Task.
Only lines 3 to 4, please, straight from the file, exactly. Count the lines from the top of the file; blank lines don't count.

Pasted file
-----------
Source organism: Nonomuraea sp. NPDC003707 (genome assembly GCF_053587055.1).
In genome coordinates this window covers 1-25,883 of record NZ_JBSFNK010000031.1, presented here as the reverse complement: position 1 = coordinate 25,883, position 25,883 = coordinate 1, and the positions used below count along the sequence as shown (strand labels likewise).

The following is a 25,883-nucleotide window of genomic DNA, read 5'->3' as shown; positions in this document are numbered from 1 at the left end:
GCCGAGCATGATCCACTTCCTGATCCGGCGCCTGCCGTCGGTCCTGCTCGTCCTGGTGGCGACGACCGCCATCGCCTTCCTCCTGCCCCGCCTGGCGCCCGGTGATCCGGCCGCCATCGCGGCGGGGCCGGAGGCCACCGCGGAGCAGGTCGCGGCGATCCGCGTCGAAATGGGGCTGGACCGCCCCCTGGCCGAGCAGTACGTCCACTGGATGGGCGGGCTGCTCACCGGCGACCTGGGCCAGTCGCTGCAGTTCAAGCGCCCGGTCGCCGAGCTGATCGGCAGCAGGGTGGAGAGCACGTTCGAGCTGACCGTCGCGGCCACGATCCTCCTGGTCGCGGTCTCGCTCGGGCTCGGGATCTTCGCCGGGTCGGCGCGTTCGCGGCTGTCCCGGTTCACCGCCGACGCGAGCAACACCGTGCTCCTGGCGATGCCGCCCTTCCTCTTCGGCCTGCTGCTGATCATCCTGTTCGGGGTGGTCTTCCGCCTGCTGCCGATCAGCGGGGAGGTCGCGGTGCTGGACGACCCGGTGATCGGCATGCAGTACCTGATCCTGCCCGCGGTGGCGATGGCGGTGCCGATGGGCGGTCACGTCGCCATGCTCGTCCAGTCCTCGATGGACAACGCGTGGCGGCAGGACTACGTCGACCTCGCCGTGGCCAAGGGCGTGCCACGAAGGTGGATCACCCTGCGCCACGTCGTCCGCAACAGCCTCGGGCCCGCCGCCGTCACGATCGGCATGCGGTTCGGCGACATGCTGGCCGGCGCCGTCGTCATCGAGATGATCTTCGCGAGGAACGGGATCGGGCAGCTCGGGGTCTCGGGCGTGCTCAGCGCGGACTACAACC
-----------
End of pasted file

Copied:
The following is a 25,883-nucleotide window of genomic DNA, read 5'->3' as shown; positions in this document are numbered from 1 at the left end:
GCCGAGCATGATCCACTTCCTGATCCGGCGCCTGCCGTCGGTCCTGCTCGTCCTGGTGGCGACGACCGCCATCGCCTTCCTCCTGCCCCGCCTGGCGCCCGGTGATCCGGCCGCCATCGCGGCGGGGCCGGAGGCCACCGCGGAGCAGGTCGCGGCGATCCGCGTCGAAATGGGGCTGGACCGCCCCCTGGCCGAGCAGTACGTCCACTGGATGGGCGGGCTGCTCACCGGCGACCTGGGCCAGTCGCTGCAGTTCAAGCGCCCGGTCGCCGAGCTGATCGGCAGCAGGGTGGAGAGCACGTTCGAGCTGACCGTCGCGGCCACGATCCTCCTGGTCGCGGTCTCGCTCGGGCTCGGGATCTTCGCCGGGTCGGCGCGTTCGCGGCTGTCCCGGTTCACCGCCGACGCGAGCAACACCGTGCTCCTGGCGATGCCGCCCTTCCTCTTCGGCCTGCTGCTGATCATCCTGTTCGGGGTGGTCTTCCGCCTGCTGCCGATCAGCGGGGAGGTCGCGGTGCTGGACGACCCGGTGATCGGCATGCAGTACCTGATCCTGCCCGCGGTGGCGATGGCGGTGCCGATGGGCGGTCACGTCGCCATGCTCGTCCAGTCCTCGATGGACAACGCGTGGCGGCAGGACTACGTCGACCTCGCCGTGGCCAAGGGCGTGCCACGAAGGTGGATCACCCTGCGCCACGTCGTCCGCAACAGCCTCGGGCCCGCCGCCGTCACGATCGGCATGCGGTTCGGCGACATGCTGGCCGGCGCCGTCGTCATCGAGATGATCTTCGCGAGGAACGGGATCGGGCAGCTCGGGGTCTCGGGCGTGCTCAGCGCGGACTACAACC